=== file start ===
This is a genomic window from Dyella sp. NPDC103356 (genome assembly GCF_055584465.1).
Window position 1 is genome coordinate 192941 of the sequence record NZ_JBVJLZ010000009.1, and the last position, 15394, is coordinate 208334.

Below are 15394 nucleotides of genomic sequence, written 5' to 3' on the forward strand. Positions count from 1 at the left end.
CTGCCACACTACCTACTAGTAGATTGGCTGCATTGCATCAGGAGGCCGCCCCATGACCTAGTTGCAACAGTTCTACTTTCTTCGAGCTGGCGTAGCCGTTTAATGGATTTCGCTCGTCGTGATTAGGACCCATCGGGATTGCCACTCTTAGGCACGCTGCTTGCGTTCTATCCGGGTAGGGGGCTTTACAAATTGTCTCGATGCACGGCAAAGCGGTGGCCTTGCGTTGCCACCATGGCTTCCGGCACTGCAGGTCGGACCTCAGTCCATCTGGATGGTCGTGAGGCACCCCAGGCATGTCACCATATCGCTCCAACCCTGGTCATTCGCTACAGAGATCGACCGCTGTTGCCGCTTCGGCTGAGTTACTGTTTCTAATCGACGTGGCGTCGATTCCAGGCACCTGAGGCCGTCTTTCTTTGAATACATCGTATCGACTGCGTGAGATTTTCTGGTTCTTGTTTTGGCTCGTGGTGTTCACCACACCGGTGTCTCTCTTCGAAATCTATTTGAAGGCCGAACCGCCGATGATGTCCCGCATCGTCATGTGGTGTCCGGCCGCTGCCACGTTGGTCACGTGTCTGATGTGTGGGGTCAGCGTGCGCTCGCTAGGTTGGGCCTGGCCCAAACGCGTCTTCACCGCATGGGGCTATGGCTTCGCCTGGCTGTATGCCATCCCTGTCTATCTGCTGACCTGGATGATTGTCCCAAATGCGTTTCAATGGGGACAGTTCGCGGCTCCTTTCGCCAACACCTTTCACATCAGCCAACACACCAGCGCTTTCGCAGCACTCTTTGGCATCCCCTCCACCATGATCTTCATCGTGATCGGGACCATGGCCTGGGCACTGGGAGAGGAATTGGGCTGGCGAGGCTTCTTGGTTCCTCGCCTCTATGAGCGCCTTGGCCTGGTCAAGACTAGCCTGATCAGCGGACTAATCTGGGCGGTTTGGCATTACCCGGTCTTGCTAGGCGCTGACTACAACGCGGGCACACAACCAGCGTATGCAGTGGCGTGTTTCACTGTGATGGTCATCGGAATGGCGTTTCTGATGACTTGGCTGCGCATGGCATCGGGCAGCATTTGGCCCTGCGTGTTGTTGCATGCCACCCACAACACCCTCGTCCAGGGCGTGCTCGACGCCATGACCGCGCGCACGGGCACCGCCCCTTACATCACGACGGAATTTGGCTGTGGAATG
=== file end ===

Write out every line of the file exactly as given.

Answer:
This is a genomic window from Dyella sp. NPDC103356 (genome assembly GCF_055584465.1).
Window position 1 is genome coordinate 192941 of the sequence record NZ_JBVJLZ010000009.1, and the last position, 15394, is coordinate 208334.

Below are 15394 nucleotides of genomic sequence, written 5' to 3' on the forward strand. Positions count from 1 at the left end.
CTGCCACACTACCTACTAGTAGATTGGCTGCATTGCATCAGGAGGCCGCCCCATGACCTAGTTGCAACAGTTCTACTTTCTTCGAGCTGGCGTAGCCGTTTAATGGATTTCGCTCGTCGTGATTAGGACCCATCGGGATTGCCACTCTTAGGCACGCTGCTTGCGTTCTATCCGGGTAGGGGGCTTTACAAATTGTCTCGATGCACGGCAAAGCGGTGGCCTTGCGTTGCCACCATGGCTTCCGGCACTGCAGGTCGGACCTCAGTCCATCTGGATGGTCGTGAGGCACCCCAGGCATGTCACCATATCGCTCCAACCCTGGTCATTCGCTACAGAGATCGACCGCTGTTGCCGCTTCGGCTGAGTTACTGTTTCTAATCGACGTGGCGTCGATTCCAGGCACCTGAGGCCGTCTTTCTTTGAATACATCGTATCGACTGCGTGAGATTTTCTGGTTCTTGTTTTGGCTCGTGGTGTTCACCACACCGGTGTCTCTCTTCGAAATCTATTTGAAGGCCGAACCGCCGATGATGTCCCGCATCGTCATGTGGTGTCCGGCCGCTGCCACGTTGGTCACGTGTCTGATGTGTGGGGTCAGCGTGCGCTCGCTAGGTTGGGCCTGGCCCAAACGCGTCTTCACCGCATGGGGCTATGGCTTCGCCTGGCTGTATGCCATCCCTGTCTATCTGCTGACCTGGATGATTGTCCCAAATGCGTTTCAATGGGGACAGTTCGCGGCTCCTTTCGCCAACACCTTTCACATCAGCCAACACACCAGCGCTTTCGCAGCACTCTTTGGCATCCCCTCCACCATGATCTTCATCGTGATCGGGACCATGGCCTGGGCACTGGGAGAGGAATTGGGCTGGCGAGGCTTCTTGGTTCCTCGCCTCTATGAGCGCCTTGGCCTGGTCAAGACTAGCCTGATCAGCGGACTAATCTGGGCGGTTTGGCATTACCCGGTCTTGCTAGGCGCTGACTACAACGCGGGCACACAACCAGCGTATGCAGTGGCGTGTTTCACTGTGATGGTCATCGGAATGGCGTTTCTGATGACTTGGCTGCGCATGGCATCGGGCAGCATTTGGCCCTGCGTGTTGTTGCATGCCACCCACAACACCCTCGTCCAGGGCGTGCTCGACGCCATGACCGCGCGCACGGGCACCGCCCCTTACATCACGACGGAATTTGGCTGTGGAATG